EMDR and phantom limb research protocol
The important elements of the EMDR and Phantom Pain Research Protocol are the following: (a) Client history taking and relationship building; (b) Targeting the trauma of the experience; and (c) Targeting the pain. This protocol is set up to follow the eight phases of the 11-Step Standard Procedure. While the authors have not undertaken formal research, they have been doing a case series with phantom limb patients since 1996. As part of the case series, they have obtained a few before and after EMDR magnetoencephalograms (MEGs) at the University of Tubingen, Germany on arm amputees that show the presence of phantom limb pain (PLP) in the brain images before EMDR and the absence of it after EMDR. In these case series, they have found that PLP in leg amputations is much easier to treat than arm amputations, likely due to the much more extensive and complex arm and hand representation in the sensory-motor cortex compared to the leg and foot representation. While leg amputees can often lose their phantom limb pain in two or three sessions of EMDR, PLP from arm amputations often require more sessions and different forms and locations for bilateral stimulation (BLS). This chapter presents the EMDR and phantom pain research protocol script.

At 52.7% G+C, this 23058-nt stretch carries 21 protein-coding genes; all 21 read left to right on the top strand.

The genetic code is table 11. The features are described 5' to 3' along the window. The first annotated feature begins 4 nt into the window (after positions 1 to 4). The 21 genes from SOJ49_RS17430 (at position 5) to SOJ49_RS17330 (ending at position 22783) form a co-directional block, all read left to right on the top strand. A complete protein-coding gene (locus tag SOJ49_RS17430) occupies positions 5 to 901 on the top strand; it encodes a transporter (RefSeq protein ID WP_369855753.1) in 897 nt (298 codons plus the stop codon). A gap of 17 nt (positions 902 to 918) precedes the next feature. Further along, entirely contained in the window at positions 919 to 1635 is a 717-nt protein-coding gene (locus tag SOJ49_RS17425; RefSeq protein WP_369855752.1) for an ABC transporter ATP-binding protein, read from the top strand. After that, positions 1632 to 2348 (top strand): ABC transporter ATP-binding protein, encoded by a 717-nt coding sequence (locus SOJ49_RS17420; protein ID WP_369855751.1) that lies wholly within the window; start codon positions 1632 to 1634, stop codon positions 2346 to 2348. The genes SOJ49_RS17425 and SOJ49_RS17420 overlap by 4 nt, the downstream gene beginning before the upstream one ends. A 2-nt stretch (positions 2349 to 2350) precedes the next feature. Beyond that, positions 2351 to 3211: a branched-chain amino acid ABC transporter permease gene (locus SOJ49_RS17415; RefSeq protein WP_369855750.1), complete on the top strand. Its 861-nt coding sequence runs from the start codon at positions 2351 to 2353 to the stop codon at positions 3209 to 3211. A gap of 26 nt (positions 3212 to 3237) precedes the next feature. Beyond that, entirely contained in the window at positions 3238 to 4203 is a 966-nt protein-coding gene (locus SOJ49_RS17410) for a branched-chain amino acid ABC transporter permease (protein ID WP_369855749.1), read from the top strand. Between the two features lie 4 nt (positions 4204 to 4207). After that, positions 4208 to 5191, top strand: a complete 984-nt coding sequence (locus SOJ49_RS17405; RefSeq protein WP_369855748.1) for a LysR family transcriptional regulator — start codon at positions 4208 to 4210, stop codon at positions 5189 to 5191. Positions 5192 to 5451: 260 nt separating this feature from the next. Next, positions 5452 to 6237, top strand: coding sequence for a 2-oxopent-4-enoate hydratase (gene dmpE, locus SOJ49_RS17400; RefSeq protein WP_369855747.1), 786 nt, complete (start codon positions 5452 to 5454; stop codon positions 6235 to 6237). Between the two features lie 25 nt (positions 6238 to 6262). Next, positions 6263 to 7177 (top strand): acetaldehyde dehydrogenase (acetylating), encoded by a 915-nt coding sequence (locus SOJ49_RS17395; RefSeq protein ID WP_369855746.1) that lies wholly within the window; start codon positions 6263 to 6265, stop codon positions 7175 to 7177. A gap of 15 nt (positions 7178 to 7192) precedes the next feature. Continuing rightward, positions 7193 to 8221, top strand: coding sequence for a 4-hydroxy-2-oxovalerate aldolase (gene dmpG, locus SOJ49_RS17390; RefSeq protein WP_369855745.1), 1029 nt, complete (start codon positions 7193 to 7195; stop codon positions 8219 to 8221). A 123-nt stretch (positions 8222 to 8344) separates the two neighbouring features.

Original Work Citation
Wilson, S. A., & Tinker, R. (2010). EMDR and phantom limb research protocol. In M. Luber (Ed.), Eye movement desensitization (EMDR) scripted protocols: Special populations (pp. 559-571). New York, NY: Springer Publishing Co
“EMDR and phantom limb research protocol,” Francine Shapiro Library, accessed August 1, 2021, https://emdria.omeka.net/items/show/19246.